SAN FRANCISCO (Reuters) - Herman Cain, the former pizza chain executive picked by President Donald Trump for a policy seat on the Federal Reserve, panned ‘liberal lunatics’ and socialism in Monday’s installment of his eponymous show on Facebook.
He said he is being attacked as a conservative but would put on “the full armor of God” to protect himself from critics he called “the devil.”
Stephen Moore, an economic commentator and another of Trump’s picks for the Fed’s Board of Governors, predicted on one radio talk show an “overwhelming landslide reelection” for Trump if the economy stays strong, but warned “we need to make sure the Fed isn’t pulling the money supply out of the economy and I’m a little nervous about that.”
“I want to be the growth guy over at the Fed,” Moore said in a separate radio interview on Monday. “I want to be able to accommodate these growth policies that Trump has put in place that have created the best economy in the world, probably.”
As the two men undergo what Moore says could be months of background checks before their expected nominations to the world’s most important central bank, neither appeared concerned about safeguarding the partisan neutrality that Fed officials say is critical to effective monetary policymaking.
Indeed, both displayed their loyalty to Trump and support for his economic policies and reelection.
Cain continues to allow his name and photograph to be used in campaigns by the political fundraising group he founded whose main aim is to ensure that Trump is reelected.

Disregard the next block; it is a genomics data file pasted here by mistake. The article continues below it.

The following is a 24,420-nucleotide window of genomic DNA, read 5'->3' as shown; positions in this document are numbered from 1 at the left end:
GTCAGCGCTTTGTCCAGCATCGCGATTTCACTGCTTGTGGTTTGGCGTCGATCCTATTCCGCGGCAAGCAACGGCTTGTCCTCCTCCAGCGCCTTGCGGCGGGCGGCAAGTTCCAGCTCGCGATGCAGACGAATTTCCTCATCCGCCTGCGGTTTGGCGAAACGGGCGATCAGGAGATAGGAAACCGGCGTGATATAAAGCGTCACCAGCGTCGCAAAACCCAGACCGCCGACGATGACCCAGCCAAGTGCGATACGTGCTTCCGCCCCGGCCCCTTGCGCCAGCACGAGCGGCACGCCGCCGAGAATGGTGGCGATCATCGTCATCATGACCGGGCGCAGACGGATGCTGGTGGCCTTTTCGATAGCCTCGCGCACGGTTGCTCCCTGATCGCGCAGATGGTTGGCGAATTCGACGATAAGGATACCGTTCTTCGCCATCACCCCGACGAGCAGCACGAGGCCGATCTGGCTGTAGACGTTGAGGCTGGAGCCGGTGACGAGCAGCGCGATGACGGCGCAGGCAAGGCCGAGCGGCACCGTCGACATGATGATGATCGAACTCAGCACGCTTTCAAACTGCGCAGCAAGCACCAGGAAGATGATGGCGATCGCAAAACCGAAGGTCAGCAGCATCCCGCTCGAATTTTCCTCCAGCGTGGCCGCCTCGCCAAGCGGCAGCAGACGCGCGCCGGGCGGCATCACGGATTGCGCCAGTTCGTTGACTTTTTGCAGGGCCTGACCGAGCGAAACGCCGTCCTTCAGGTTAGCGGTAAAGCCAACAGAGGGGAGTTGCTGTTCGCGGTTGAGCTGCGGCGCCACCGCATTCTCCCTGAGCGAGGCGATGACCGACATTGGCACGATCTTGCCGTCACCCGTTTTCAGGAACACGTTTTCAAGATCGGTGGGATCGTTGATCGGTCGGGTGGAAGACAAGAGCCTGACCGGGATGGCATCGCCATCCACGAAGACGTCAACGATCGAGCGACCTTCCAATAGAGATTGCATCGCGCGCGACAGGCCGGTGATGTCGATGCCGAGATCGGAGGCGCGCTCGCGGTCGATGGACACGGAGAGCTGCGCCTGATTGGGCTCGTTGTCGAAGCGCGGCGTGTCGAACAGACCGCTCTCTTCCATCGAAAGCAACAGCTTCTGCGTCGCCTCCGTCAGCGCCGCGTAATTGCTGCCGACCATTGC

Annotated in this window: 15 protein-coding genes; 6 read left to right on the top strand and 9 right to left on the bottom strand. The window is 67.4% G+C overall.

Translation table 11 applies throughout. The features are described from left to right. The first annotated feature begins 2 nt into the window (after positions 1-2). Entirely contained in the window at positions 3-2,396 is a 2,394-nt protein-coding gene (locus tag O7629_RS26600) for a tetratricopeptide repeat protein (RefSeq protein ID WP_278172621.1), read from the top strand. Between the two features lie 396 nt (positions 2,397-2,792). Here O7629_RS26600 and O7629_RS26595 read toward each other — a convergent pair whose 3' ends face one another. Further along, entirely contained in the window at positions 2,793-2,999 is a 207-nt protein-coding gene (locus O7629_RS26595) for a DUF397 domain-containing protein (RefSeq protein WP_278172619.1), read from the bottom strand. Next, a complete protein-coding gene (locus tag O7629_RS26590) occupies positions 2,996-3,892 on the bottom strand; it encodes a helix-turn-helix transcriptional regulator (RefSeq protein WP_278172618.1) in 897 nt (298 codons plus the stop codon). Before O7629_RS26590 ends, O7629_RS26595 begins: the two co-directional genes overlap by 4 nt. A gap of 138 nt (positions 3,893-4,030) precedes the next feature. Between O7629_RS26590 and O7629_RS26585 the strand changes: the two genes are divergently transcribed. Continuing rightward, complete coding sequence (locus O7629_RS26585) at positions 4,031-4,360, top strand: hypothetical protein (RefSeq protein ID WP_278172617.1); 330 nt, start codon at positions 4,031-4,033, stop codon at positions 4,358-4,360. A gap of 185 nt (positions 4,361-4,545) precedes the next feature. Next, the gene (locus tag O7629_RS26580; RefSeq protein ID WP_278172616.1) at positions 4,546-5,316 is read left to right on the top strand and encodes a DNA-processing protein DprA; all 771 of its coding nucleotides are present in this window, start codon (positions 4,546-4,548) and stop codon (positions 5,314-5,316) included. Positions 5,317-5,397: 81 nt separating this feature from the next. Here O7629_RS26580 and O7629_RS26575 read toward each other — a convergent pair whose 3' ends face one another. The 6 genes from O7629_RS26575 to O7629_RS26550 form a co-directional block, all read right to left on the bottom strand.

Trump has railed against the Fed and his own pick for the central bank’s chairman, Jerome Powell, after a series of four interest rate increases last year that Trump claims have held back an economy that otherwise would be growing like a “rocket ship.”
On Sunday, White House economic adviser Larry Kudlow defended the Trump’s picks, saying the president has “every right” to put people who share his philosophy on the central bank’s policysetting panel.
Both men have come under intense scrutiny since their nominations.
Cain, who dropped out of a presidential bid in 2012 amid allegations of sexual harassment he calls false, said on Monday he is the victim of “hack attacks” by people who say “negative, unfair, insane things” about him.
“Because I ran as a Republican for president and the United States Senate, and because I am an outspoken voice of conservatism, an outspoken voice of the Constitution and the laws, I’m being attacked,” Cain said in the video Monday.
Cain said his experience as a director at the Kansas City Fed in the 1990s helps qualify him for the position on the Board of Governors. Regional Fed bank directors do not take part in monetary policymaking.
Both Cain and Moore have expressed support for Trump’s economic policies and Moore has said he would support a rate cut to boost growth.
“I think this boom can continue for another three, four, five years if Trump gets elected, and we keep these policies in place,” Moore told radio talk show host Frank Beckmann. “This is not a sugar high, this is the result of an agenda that is focused on American workers and American businesses.”
Reporting by Ann Saphir; Editing by Leslie Adler & Simon Cameron-Moore